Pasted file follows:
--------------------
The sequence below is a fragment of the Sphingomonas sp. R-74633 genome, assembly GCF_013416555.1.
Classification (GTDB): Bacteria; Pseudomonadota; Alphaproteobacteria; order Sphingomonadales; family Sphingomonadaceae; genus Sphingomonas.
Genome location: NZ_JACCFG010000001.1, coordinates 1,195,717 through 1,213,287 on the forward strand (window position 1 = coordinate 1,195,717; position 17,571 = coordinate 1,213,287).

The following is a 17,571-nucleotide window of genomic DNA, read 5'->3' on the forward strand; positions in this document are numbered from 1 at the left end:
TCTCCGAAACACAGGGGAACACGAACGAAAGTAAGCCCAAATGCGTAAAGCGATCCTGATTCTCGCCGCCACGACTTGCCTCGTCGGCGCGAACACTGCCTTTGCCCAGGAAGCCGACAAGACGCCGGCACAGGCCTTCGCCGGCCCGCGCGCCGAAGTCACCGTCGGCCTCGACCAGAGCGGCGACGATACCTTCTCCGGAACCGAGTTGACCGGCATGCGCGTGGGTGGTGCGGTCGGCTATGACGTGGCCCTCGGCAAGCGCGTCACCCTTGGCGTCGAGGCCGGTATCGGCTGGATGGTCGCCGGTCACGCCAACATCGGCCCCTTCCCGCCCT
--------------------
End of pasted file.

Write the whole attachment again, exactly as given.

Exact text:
The sequence below is a fragment of the Sphingomonas sp. R-74633 genome, assembly GCF_013416555.1.
Classification (GTDB): Bacteria; Pseudomonadota; Alphaproteobacteria; order Sphingomonadales; family Sphingomonadaceae; genus Sphingomonas.
Genome location: NZ_JACCFG010000001.1, coordinates 1,195,717 through 1,213,287 on the forward strand (window position 1 = coordinate 1,195,717; position 17,571 = coordinate 1,213,287).

The following is a 17,571-nucleotide window of genomic DNA, read 5'->3' on the forward strand; positions in this document are numbered from 1 at the left end:
TCTCCGAAACACAGGGGAACACGAACGAAAGTAAGCCCAAATGCGTAAAGCGATCCTGATTCTCGCCGCCACGACTTGCCTCGTCGGCGCGAACACTGCCTTTGCCCAGGAAGCCGACAAGACGCCGGCACAGGCCTTCGCCGGCCCGCGCGCCGAAGTCACCGTCGGCCTCGACCAGAGCGGCGACGATACCTTCTCCGGAACCGAGTTGACCGGCATGCGCGTGGGTGGTGCGGTCGGCTATGACGTGGCCCTCGGCAAGCGCGTCACCCTTGGCGTCGAGGCCGGTATCGGCTGGATGGTCGCCGGTCACGCCAACATCGGCCCCTTCCCGCCCT